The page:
"The important question," said panelist Joshua Sharfstein, MD, Vice Dean for Public Health Practice and Community Engagement at the Johns Hopkins Bloomberg School of Public Health," is will these restriction relaxations be continued after COVID? We don't have the current regulations because there was some kind of evidence-based process that came up with them. They are the legacy of a lot of stigma and terrible lawmaking that goes back a century. We have to think of this as an opportunity to rethink that and actually develop a real evidence-base for what we can do. It would be a mistake to go back to the way things were without further thinking."
But while all panelists agreed that the permission to use telemedicine and telephonic visits was a positive thing, none of them saw it as an immediate silver bullet.
In-person to start methadone
"Despite the move to telemedicine, there are parts of the process where it still can't be used," said Olsen. "One of them is in opioid treatment programs for the initial evaluation of new patients coming in to start methadone. Many programs across the country don't have the adequate personal protective equipment to really do that safely any more. That is one lagging piece, despite the other amazing things SAMHSA and DEA have done."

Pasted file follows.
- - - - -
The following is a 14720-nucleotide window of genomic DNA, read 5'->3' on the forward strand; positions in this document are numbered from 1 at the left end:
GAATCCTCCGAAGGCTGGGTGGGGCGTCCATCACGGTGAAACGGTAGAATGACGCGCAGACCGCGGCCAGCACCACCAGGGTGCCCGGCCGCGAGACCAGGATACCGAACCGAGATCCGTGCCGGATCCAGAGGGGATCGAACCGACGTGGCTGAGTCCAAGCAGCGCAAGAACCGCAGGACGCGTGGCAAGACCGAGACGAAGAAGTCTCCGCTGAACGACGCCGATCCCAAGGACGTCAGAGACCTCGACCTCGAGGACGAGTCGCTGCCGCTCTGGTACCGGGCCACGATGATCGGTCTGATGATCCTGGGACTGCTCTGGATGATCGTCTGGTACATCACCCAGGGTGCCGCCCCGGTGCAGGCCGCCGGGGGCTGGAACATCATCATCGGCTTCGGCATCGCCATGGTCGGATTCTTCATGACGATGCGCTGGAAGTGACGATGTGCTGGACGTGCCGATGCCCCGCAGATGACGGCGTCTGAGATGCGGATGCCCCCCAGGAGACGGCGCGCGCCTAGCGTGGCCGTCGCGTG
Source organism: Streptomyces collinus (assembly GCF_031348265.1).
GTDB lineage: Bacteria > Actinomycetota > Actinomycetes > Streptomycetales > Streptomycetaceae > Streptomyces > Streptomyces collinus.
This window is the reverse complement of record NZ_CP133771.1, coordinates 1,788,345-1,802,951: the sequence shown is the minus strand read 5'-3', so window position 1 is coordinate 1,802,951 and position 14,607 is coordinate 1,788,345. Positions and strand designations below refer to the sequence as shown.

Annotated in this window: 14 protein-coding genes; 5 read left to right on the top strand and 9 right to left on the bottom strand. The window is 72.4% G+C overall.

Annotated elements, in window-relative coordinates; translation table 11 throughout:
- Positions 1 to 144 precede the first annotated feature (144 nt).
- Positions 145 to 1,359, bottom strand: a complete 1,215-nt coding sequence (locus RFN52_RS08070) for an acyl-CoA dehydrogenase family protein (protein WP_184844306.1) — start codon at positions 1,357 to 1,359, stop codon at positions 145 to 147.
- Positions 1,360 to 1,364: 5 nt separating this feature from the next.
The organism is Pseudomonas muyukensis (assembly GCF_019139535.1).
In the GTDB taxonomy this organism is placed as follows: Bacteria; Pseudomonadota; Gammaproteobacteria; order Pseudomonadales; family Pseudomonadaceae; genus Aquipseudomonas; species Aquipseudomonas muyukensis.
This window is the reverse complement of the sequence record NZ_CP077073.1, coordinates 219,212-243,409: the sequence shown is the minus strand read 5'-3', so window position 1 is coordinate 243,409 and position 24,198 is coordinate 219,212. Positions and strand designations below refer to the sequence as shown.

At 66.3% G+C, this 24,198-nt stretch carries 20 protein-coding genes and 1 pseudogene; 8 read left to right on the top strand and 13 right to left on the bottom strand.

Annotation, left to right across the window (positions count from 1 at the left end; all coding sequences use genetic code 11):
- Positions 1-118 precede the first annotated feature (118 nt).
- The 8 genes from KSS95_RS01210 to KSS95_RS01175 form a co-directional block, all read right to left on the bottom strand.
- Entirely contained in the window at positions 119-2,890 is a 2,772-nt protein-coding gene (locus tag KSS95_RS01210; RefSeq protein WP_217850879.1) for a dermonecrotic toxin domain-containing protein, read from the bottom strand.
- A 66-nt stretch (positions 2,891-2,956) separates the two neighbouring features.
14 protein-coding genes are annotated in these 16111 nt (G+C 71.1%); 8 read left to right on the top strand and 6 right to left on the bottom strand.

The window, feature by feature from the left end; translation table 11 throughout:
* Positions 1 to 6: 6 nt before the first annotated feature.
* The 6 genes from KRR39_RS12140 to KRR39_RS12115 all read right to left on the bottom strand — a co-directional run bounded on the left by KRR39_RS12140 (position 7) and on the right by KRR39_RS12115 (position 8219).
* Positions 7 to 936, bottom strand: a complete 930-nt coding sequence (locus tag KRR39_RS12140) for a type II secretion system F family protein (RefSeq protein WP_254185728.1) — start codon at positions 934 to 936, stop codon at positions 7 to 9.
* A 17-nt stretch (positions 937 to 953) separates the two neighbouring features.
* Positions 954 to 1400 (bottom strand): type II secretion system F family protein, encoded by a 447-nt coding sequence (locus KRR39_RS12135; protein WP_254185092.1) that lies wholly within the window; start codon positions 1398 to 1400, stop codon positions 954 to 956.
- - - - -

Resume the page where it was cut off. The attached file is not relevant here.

Moderator Perrone pointed out that while telemedicine could be an effective asset, it involved more barriers than may immediately be obvious. "New patients coming to an office may not have a phone or computer," she said. "They may also not have a health system account to even get started. You really need many other pieces of the puzzle in place in order to make it all come together. Just because it's allowed, doesn't mean it can be happening."
Although enthusiastic about integrating telemedicine more broadly into substance use treatment, Barry was also thinking of the larger picture and infrastructure issues such as reimbursement mechanisms.
"Historically, we've treated substance use disorder financing as a wholly separate system," Barry said. "It's lacked true integration to the detriment in the quality of treatment overall. The root of much of this separation was grounded in stigma. Being in a crisis like this COVID pandemic demonstrates the urgency of advancing a much more integrated financial system across the country for substance use treatment."
Meisel cautioned against too many short-term expectations of sweeping changes in the immediate wake of the COVID crisis's denouement.
"One worry is that so many providers and health care systems right now are falling into deep financial holes as they've scaled back on non-COVID revenue-generating procedures. They are going to be less willing to overcome some of the stigma and integrate behavioral health or substance use if they are focused on just trying to recover. Maybe the solutions we're discussing may have to wait a bit longer because, in the short term, providers are likely to be distracted by the need to reestablish a solid financial footing."